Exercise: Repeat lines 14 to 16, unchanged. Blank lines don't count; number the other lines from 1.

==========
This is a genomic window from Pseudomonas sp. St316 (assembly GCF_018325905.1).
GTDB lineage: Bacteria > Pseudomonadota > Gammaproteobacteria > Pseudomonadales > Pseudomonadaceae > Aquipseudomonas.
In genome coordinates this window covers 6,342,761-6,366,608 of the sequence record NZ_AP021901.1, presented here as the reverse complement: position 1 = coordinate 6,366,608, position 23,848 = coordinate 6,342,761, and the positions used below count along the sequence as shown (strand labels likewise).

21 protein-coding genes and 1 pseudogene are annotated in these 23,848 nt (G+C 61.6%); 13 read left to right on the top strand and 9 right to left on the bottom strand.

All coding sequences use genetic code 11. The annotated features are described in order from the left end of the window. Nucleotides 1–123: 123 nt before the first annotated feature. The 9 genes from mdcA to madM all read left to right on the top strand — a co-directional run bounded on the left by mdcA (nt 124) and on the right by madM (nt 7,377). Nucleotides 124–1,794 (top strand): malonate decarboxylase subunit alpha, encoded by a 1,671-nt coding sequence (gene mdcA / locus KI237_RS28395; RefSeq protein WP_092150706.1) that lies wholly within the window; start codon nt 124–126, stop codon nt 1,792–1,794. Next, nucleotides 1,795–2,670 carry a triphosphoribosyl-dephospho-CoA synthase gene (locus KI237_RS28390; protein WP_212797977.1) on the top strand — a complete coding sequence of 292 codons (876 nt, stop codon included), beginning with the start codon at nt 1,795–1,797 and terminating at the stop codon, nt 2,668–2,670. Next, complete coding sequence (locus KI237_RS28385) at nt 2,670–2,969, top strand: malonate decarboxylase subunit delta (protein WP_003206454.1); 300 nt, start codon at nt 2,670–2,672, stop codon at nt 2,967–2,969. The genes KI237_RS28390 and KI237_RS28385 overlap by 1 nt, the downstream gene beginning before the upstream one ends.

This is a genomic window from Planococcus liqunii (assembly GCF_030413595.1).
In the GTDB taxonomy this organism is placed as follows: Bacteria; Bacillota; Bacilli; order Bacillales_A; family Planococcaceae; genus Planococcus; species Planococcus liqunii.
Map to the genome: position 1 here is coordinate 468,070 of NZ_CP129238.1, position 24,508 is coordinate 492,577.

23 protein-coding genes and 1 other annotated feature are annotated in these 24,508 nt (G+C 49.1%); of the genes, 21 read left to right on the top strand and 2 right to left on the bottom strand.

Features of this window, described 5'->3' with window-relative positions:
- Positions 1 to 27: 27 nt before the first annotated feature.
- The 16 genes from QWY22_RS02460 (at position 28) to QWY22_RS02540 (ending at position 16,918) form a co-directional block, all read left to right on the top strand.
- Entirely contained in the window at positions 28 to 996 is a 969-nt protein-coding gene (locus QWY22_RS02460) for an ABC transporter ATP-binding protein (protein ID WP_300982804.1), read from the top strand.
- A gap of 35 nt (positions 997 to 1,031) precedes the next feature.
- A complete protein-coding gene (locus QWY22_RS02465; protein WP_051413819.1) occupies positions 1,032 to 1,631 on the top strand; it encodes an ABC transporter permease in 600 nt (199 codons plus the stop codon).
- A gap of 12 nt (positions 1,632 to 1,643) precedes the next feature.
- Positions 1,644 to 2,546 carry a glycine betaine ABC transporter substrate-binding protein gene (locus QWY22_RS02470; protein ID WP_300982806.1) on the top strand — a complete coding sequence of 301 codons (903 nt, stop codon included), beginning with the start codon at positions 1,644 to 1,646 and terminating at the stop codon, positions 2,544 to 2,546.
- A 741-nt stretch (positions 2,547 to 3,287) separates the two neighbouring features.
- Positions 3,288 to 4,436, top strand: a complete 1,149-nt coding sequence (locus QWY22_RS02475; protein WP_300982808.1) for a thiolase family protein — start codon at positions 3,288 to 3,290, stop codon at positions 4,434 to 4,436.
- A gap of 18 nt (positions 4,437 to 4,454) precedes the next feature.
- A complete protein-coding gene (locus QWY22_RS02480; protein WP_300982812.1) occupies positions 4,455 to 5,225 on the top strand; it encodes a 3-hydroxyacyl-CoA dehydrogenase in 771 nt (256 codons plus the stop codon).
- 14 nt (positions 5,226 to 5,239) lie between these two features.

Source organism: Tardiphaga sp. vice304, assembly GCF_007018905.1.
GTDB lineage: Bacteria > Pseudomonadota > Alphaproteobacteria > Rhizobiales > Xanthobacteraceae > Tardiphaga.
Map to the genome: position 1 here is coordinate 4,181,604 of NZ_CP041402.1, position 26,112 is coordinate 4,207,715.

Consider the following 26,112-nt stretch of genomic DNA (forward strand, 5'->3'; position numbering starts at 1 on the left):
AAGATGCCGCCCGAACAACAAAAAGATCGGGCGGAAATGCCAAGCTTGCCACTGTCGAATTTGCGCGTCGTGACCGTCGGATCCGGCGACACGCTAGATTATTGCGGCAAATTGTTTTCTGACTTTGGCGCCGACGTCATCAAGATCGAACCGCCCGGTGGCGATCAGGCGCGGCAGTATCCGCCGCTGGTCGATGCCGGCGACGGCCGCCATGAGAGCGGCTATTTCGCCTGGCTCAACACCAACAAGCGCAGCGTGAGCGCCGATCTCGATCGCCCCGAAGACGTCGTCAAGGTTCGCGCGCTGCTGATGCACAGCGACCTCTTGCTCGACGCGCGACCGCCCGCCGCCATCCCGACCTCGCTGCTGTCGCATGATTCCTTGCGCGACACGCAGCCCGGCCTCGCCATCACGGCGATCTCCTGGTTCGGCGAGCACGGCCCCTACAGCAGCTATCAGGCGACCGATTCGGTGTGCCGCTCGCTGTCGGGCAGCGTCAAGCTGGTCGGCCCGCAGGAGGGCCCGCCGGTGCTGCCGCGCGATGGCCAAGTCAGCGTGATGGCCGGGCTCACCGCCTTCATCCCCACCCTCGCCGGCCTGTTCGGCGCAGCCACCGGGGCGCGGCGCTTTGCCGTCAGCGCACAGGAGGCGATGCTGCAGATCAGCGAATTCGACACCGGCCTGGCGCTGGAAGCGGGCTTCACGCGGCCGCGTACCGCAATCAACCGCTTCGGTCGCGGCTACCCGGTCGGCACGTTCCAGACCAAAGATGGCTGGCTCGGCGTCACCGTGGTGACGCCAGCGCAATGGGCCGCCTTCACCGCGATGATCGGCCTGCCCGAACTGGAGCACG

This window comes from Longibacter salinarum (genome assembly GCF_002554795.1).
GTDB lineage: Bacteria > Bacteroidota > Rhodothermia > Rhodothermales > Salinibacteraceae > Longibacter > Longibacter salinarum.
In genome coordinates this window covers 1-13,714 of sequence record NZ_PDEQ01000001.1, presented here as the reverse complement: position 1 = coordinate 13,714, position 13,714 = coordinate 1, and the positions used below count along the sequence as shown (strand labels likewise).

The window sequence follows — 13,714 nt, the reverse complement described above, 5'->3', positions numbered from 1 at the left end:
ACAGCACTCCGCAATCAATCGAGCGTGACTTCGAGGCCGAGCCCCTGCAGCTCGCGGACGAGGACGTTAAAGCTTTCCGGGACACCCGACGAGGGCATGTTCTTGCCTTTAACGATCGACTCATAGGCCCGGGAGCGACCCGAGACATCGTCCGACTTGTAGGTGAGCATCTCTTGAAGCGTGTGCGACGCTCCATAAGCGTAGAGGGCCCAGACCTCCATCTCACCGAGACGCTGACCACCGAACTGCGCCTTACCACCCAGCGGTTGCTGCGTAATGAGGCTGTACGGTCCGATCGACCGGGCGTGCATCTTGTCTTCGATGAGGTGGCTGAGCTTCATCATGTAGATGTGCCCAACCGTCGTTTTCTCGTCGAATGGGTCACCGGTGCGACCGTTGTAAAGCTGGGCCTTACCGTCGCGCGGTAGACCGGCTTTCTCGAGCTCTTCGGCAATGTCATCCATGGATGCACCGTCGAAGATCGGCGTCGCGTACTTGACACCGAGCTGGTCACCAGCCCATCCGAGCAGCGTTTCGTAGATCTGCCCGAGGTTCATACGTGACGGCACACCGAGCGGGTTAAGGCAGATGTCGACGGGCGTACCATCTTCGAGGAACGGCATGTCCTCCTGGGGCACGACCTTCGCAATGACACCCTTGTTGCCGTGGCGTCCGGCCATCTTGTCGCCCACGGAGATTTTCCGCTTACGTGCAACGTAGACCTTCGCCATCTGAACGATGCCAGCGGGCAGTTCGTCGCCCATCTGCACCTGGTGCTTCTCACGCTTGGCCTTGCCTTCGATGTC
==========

- A gap of 35 nt (positions 997 to 1,031) precedes the next feature.
- A complete protein-coding gene (locus QWY22_RS02465; protein WP_051413819.1) occupies positions 1,032 to 1,631 on the top strand; it encodes an ABC transporter permease in 600 nt (199 codons plus the stop codon).
- A gap of 12 nt (positions 1,632 to 1,643) precedes the next feature.